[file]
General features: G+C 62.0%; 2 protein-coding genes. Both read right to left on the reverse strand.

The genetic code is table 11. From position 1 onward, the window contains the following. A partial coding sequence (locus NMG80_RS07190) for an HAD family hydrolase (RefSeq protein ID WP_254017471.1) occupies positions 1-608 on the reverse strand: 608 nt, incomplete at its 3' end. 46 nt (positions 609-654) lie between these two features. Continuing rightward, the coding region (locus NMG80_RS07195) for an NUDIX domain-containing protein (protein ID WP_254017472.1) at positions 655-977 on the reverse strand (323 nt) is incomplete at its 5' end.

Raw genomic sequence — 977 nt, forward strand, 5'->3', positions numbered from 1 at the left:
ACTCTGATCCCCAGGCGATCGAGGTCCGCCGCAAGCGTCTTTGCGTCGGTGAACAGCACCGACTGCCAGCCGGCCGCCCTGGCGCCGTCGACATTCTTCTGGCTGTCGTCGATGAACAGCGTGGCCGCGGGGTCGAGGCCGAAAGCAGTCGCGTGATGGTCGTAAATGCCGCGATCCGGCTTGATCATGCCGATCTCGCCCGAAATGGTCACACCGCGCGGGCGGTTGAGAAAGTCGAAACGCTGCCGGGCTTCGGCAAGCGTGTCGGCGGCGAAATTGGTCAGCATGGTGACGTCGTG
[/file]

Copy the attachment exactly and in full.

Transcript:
General features: G+C 62.0%; 2 protein-coding genes. Both read right to left on the reverse strand.

The genetic code is table 11. From position 1 onward, the window contains the following. A partial coding sequence (locus NMG80_RS07190) for an HAD family hydrolase (RefSeq protein ID WP_254017471.1) occupies positions 1-608 on the reverse strand: 608 nt, incomplete at its 3' end. 46 nt (positions 609-654) lie between these two features. Continuing rightward, the coding region (locus NMG80_RS07195) for an NUDIX domain-containing protein (protein ID WP_254017472.1) at positions 655-977 on the reverse strand (323 nt) is incomplete at its 5' end.

Raw genomic sequence — 977 nt, forward strand, 5'->3', positions numbered from 1 at the left:
ACTCTGATCCCCAGGCGATCGAGGTCCGCCGCAAGCGTCTTTGCGTCGGTGAACAGCACCGACTGCCAGCCGGCCGCCCTGGCGCCGTCGACATTCTTCTGGCTGTCGTCGATGAACAGCGTGGCCGCGGGGTCGAGGCCGAAAGCAGTCGCGTGATGGTCGTAAATGCCGCGATCCGGCTTGATCATGCCGATCTCGCCCGAAATGGTCACACCGCGCGGGCGGTTGAGAAAGTCGAAACGCTGCCGGGCTTCGGCAAGCGTGTCGGCGGCGAAATTGGTCAGCATGGTGACGTCGTG